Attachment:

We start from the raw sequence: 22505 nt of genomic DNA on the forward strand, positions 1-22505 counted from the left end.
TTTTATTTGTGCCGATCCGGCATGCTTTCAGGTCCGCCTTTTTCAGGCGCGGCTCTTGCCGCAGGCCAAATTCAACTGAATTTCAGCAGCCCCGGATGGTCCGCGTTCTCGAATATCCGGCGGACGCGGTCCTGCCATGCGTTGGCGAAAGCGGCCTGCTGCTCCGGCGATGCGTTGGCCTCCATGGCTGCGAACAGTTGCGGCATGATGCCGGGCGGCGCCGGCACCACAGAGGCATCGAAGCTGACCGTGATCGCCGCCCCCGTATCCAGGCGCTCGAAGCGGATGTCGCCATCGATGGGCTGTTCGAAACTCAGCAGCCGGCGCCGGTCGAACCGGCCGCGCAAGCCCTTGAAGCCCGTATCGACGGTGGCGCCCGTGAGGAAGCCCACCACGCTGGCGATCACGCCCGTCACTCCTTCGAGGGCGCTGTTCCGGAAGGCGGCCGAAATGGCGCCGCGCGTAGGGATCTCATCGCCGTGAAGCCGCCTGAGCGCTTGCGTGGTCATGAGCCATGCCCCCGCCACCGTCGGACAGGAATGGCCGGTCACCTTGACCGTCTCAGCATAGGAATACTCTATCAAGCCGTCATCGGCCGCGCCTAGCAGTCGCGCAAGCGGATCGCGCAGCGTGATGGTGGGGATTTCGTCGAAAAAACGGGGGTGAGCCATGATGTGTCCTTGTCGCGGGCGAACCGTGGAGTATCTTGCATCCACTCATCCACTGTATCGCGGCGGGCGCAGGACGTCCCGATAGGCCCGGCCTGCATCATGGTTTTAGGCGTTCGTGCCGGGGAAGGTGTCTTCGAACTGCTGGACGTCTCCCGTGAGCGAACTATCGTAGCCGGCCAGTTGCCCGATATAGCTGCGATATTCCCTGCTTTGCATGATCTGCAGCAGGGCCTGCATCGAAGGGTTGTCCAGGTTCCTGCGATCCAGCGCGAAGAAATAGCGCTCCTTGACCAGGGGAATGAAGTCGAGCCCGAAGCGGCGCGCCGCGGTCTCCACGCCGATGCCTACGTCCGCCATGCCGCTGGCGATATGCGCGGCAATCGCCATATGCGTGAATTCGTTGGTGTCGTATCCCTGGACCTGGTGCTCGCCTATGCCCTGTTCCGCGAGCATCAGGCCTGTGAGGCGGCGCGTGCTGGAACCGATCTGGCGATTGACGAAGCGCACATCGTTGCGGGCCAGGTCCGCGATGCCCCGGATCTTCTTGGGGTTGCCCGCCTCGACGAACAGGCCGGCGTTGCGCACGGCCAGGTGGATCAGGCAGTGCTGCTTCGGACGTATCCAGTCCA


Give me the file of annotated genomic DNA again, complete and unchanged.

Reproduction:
We start from the raw sequence: 22505 nt of genomic DNA on the forward strand, positions 1-22505 counted from the left end.
TTTTATTTGTGCCGATCCGGCATGCTTTCAGGTCCGCCTTTTTCAGGCGCGGCTCTTGCCGCAGGCCAAATTCAACTGAATTTCAGCAGCCCCGGATGGTCCGCGTTCTCGAATATCCGGCGGACGCGGTCCTGCCATGCGTTGGCGAAAGCGGCCTGCTGCTCCGGCGATGCGTTGGCCTCCATGGCTGCGAACAGTTGCGGCATGATGCCGGGCGGCGCCGGCACCACAGAGGCATCGAAGCTGACCGTGATCGCCGCCCCCGTATCCAGGCGCTCGAAGCGGATGTCGCCATCGATGGGCTGTTCGAAACTCAGCAGCCGGCGCCGGTCGAACCGGCCGCGCAAGCCCTTGAAGCCCGTATCGACGGTGGCGCCCGTGAGGAAGCCCACCACGCTGGCGATCACGCCCGTCACTCCTTCGAGGGCGCTGTTCCGGAAGGCGGCCGAAATGGCGCCGCGCGTAGGGATCTCATCGCCGTGAAGCCGCCTGAGCGCTTGCGTGGTCATGAGCCATGCCCCCGCCACCGTCGGACAGGAATGGCCGGTCACCTTGACCGTCTCAGCATAGGAATACTCTATCAAGCCGTCATCGGCCGCGCCTAGCAGTCGCGCAAGCGGATCGCGCAGCGTGATGGTGGGGATTTCGTCGAAAAAACGGGGGTGAGCCATGATGTGTCCTTGTCGCGGGCGAACCGTGGAGTATCTTGCATCCACTCATCCACTGTATCGCGGCGGGCGCAGGACGTCCCGATAGGCCCGGCCTGCATCATGGTTTTAGGCGTTCGTGCCGGGGAAGGTGTCTTCGAACTGCTGGACGTCTCCCGTGAGCGAACTATCGTAGCCGGCCAGTTGCCCGATATAGCTGCGATATTCCCTGCTTTGCATGATCTGCAGCAGGGCCTGCATCGAAGGGTTGTCCAGGTTCCTGCGATCCAGCGCGAAGAAATAGCGCTCCTTGACCAGGGGAATGAAGTCGAGCCCGAAGCGGCGCGCCGCGGTCTCCACGCCGATGCCTACGTCCGCCATGCCGCTGGCGATATGCGCGGCAATCGCCATATGCGTGAATTCGTTGGTGTCGTATCCCTGGACCTGGTGCTCGCCTATGCCCTGTTCCGCGAGCATCAGGCCTGTGAGGCGGCGCGTGCTGGAACCGATCTGGCGATTGACGAAGCGCACATCGTTGCGGGCCAGGTCCGCGATGCCCCGGATCTTCTTGGGGTTGCCCGCCTCGACGAACAGGCCGGCGTTGCGCACGGCCAGGTGGATCAGGCAGTGCTGCTTCGGACGTATCCAGTCCA